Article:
Date & Time:
February 15, 2021 3:00 pm – 4:00 pm
Location:
Live Stream
02/15/2021 03:00 PM 02/15/2021 04:00 PM America/Chicago Steve Hanneke (TTIC) – Machine Learning Theory Beyond Uniform Convergence Live Stream

Machine Learning Theory Beyond Uniform Convergence

Watch via live stream

For over 50 years, statistical learning theory has developed largely based on the “uniform convergence” principle: for any model that is not too complex, a learner's performance on the training data is a good indicator of its expected performance on future yet-unseen examples. Uniform convergence motivates a natural learning strategy, known as Empirical Risk Minimization (ERM), where an algorithm simply optimizes over the model parameters to fit the training data as well as possible. While these ideas have led to powerful and beautiful theories, recent works have revealed limitations of uniform convergence for understanding the performance of certain learning algorithms, and of ERM as a viable approach to achieving certain desirable performance criteria. These observations reveal a need for new approaches to the design and analysis of machine learning algorithms. In this talk, I present a few examples from my recent work.

As a first example, we consider rates of convergence of an algorithm's generalization error as a function of number of training examples. Our work provides a complete characterization of the optimal rates of convergence. However, the rates achievable by general ERM learners can be suboptimal by an arbitrarily large gap. Rather than uniform convergence, our optimal learner is based on solutions of a game-theoretic interpretation of the learning problem.

As another example, it is known that many learning algorithms are unstable, in the sense that even if they are correct on a given test example, an adversary can change the learner's prediction by perturbing the example an imperceptible amount. Our work reveals that the natural ERM approach to addressing this, known as “adversarial training”, can fail spectacularly. However, approaching the problem from a different perspective, not relying on uniform convergence, we propose a new learning algorithm that is provably robust to such adversarial attacks. 

I will conclude with some ongoing work toward a general theory of data-dependent generalization bounds, yielding performance guarantees for certain learning algorithms where there is no corresponding bounded-capacity hypothesis class to which traditional uniform convergence arguments could be applied.

Based on various joint works with Olivier Bousquet, Omar Montasser, Shay Moran, Nathan Srebro, Ramon van Handel, and Amir Yehudayoff.

Host: Rebecca Willett

Steve Hanneke

Research Assistant Professor, Toyota Technological Institute at Chicago

Steve Hanneke is a Research Assistant Professor at the Toyota Technological Institute at Chicago. His research explores the theory of machine learning, with a focus on reducing the number of training examples sufficient for learning. His work develops new approaches to supervised, semi-supervised, active, and transfer learning, and also revisits the basic probabilistic assumptions at the foundation of learning theory. Steve earned a Bachelor of Science degree in Computer Science from UIUC in 2005 and a Ph.D. in Machine Learning from Carnegie Mellon University in 2009 with a dissertation on the theoretical foundations of active learning.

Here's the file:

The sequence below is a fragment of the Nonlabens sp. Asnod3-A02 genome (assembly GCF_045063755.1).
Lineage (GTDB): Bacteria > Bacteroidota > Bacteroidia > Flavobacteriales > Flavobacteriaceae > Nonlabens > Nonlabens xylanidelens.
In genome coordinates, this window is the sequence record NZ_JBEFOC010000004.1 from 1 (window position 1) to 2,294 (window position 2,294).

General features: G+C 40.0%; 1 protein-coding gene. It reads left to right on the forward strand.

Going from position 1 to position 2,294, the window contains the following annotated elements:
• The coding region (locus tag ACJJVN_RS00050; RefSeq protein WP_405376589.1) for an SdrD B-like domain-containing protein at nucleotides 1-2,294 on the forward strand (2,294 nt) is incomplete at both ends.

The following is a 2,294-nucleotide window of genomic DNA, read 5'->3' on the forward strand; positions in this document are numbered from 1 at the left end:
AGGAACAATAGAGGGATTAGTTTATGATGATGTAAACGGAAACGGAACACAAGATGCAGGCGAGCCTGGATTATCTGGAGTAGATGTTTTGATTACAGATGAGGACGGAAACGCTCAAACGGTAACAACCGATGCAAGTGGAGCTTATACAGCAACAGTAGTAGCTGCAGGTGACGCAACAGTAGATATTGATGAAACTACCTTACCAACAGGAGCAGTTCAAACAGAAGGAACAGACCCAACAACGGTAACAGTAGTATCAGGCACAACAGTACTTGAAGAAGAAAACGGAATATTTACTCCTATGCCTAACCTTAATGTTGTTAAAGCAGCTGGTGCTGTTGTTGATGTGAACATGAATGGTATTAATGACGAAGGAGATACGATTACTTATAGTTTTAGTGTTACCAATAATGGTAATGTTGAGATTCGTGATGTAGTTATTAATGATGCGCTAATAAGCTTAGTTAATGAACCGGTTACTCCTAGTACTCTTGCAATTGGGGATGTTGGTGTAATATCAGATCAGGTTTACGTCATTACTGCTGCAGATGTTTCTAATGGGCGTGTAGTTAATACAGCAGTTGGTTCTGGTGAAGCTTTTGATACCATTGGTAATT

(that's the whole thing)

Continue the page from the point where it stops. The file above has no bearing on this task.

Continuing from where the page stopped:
Related News & Events

Video

“Machine Learning Foundations Accelerate Innovation and Promote Trustworthiness” by Rebecca Willett

Jan 26, 2024
Video

Nightshade: Data Poisoning to Fight Generative AI with Ben Zhao

Jan 23, 2024
No Name

In The News: U.N. Officials Urge Regulation of Artificial Intelligence

"Security Council members said they feared that a new technology might prove a major threat to world peace."
Jul 27, 2023
No Name

UChicago Computer Scientists Bring in Generative Neural Networks to Stop Real-Time Video From Lagging

Jun 29, 2023
No Name

Computer Science Displays Catch Attention at MSI’s Annual Robot Block Party

Apr 07, 2023
No Name

UChicago, Stanford Researchers Explore How Robots and Computers Can Help Strangers Have Meaningful In-Person Conversations

Mar 29, 2023
Students posing at competition
No Name

UChicago Undergrad Team Places Second Overall In Regionals For World’s Largest Programming Competition

Mar 17, 2023
No Name

Postdoc Alum John Paparrizos Named ICDE Rising Star

Mar 15, 2023
No Name

New EAGER Grant to Asst. Prof. Eric Jonas Will Explore ML for Quantum Spectrometry

Mar 03, 2023
No Name

Assistant Professor Chenhao Tan Receives Sloan Research Fellowship

Feb 15, 2023
No Name

UChicago Scientists Develop New Tool to Protect Artists from AI Mimicry

Feb 13, 2023
No Name

Professors Rebecca Willett and Ben Zhao Discuss the Future of AI on Public Radio

Jan 26, 2023
arrow-down-largearrow-left-largearrow-right-large-greyarrow-right-large-yellowarrow-right-largearrow-right-smallbutton-arrowclosedocumentfacebookfacet-arrow-down-whitefacet-arrow-downPage 1CheckedCheckedicon-apple-t5backgroundLayer 1icon-google-t5icon-office365-t5icon-outlook-t5backgroundLayer 1icon-outlookcom-t5backgroundLayer 1icon-yahoo-t5backgroundLayer 1internal-yellowinternalintranetlinkedinlinkoutpauseplaypresentationsearch-bluesearchshareslider-arrow-nextslider-arrow-prevtwittervideoyoutube